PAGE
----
Court rulings prevent tax returns from being used against a taxpayer
In the case Randall S. Appel v. Norman Bard and Shirley Bard, a Florida appellate court granted a taxpayer’s request to review a lower court’s order compelling him to answer questions as to whether he filed tax returns for the years 2005-2010. The court determined that the taxpayer should not be compelled to answer.
In attempting to execute a domesticated foreign judgment of more than $1 million against the petitioner, Appel, the respondents pursued discovery as to whether he had filed tax returns for the years at issue. Appel invoked his Fifth Amendment privilege against self-incrimination and refused to answer. He justified his refusal on two grounds:
- That the IRS could use his refusal against him in a future tax prosecution; and
- That his answers could “evoke a response forming a link in the chain of evidence which might lead to criminal prosecution.”
Agreeing with Appel, the court found that he “has shown a reasonable probability that the information might be used against him in a prosecution for failure to file and failure to pay his taxes.”
Ultimately, the court concluded that “[c]ompelling Appel to answer yes-or-no in response to whether he filed tax returns would be forcing him to admit or deny the very thing the government would be trying to prove in a federal tax prosecution…thus lowering the government’s burden.”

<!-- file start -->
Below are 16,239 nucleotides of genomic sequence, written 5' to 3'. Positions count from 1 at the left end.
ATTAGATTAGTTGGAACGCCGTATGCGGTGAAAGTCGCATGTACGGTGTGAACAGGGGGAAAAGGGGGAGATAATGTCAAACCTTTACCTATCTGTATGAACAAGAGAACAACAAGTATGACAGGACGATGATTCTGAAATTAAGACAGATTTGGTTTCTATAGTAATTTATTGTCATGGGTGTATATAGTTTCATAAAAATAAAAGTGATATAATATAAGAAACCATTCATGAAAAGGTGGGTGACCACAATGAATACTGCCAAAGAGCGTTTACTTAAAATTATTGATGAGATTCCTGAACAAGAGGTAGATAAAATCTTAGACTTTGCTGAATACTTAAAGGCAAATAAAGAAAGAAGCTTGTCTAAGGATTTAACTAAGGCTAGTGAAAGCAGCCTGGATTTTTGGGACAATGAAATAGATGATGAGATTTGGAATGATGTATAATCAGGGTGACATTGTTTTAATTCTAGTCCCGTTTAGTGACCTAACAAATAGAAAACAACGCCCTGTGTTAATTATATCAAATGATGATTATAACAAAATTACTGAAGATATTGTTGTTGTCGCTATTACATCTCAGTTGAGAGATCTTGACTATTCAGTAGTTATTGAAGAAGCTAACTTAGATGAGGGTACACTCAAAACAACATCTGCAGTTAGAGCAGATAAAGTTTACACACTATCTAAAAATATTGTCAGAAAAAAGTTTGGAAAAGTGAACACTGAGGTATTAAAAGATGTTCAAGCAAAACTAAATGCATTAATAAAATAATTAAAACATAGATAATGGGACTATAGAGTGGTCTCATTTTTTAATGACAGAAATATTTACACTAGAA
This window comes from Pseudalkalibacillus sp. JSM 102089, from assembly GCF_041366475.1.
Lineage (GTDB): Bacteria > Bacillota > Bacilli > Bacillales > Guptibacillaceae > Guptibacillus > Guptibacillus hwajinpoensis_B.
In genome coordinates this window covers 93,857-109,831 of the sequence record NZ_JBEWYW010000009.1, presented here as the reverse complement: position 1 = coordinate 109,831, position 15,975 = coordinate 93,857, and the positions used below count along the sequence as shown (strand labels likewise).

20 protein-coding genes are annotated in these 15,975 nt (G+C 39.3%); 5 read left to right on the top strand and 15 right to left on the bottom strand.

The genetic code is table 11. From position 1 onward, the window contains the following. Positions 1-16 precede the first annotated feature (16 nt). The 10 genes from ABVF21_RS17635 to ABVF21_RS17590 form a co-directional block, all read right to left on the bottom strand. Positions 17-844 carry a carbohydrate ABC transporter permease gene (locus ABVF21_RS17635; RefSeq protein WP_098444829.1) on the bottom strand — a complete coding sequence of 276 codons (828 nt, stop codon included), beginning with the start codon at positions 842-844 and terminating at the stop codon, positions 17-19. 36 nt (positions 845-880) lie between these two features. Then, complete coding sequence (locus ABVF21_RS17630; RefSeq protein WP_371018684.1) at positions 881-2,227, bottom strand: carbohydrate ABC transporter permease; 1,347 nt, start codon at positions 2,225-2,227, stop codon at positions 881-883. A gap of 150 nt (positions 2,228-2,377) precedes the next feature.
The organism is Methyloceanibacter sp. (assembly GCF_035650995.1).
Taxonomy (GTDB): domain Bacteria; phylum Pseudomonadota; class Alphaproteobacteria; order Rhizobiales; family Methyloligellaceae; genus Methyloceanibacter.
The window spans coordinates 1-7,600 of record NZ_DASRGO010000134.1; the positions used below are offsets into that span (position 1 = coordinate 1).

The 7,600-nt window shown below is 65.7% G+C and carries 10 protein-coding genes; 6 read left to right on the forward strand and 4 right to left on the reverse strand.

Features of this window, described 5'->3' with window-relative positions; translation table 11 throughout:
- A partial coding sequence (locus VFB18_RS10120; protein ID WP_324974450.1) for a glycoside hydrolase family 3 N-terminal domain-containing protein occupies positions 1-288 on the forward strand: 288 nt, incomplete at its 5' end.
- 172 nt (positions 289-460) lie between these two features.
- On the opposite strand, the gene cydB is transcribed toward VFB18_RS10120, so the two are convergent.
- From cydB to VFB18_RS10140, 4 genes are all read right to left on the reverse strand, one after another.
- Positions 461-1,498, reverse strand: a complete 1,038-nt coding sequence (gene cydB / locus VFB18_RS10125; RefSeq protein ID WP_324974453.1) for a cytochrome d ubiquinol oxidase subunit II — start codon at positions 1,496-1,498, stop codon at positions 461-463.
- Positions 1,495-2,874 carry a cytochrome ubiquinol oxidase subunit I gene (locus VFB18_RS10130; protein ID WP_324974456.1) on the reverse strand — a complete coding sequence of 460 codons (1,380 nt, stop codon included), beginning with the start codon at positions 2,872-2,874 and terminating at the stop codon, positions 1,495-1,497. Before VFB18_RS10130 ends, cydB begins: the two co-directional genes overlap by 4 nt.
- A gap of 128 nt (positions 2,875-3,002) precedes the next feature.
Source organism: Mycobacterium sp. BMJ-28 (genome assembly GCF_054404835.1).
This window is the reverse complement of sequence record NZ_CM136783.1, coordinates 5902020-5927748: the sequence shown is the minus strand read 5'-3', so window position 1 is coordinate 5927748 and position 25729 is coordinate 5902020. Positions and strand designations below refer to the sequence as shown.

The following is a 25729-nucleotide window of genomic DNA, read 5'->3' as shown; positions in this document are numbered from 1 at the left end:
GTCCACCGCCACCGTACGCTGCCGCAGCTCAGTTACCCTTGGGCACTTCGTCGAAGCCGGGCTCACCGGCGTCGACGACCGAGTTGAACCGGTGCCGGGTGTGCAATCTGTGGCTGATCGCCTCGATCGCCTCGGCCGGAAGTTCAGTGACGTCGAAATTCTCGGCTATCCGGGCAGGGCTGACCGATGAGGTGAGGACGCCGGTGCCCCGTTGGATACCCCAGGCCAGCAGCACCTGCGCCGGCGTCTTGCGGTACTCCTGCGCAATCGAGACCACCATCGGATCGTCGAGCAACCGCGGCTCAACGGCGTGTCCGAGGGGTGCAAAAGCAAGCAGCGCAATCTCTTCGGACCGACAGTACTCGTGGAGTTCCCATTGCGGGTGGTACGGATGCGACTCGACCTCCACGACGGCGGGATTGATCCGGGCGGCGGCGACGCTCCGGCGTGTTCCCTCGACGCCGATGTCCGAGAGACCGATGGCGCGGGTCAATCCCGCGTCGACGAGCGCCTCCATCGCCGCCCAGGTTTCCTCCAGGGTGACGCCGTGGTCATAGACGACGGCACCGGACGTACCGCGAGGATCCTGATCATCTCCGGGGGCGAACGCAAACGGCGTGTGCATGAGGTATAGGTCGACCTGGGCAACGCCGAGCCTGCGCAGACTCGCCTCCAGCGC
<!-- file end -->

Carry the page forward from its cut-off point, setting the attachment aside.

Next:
In the case Macdonald-Matthes v. PA Dept of Revenue, the Pennsylvania Office of Open Records (OOR) denied a lawyer’s appeal of a Department of Revenue’s (PADOR) denial of her request for the tax records of Chesapeake Design Building, LLC for the years 2008-2014. The main rationale for both denials was confidentiality under state law.
Under Pennsylvania’s Right to Know Law, the lawyer sought “[a]ll documents showing whether the company…is in compliance with the tax filing requirements of the Commonwealth of Pennsylvania for the years 2008 through 2014.” Though tax records that the PADOR possesses are presumed to be public, state law contains exceptions.
In its denial, the OOR acknowledged that the objective of the Right to Know Law is to “empower citizens by affording them access to information concerning the activities of their government…designed to promote access to official government information in order to prohibit secrets, scrutinize the actions of public officials and make public officials accountable for their actions.”
Even so, the OOR justified its denial on the basis of several state laws that make certain information pertaining to sales taxes, personal income taxes, and corporate net income taxes confidential, and that preclude the revelation of such information by state officials under some circumstances.
An appeal can be filed within 30 days of the decision.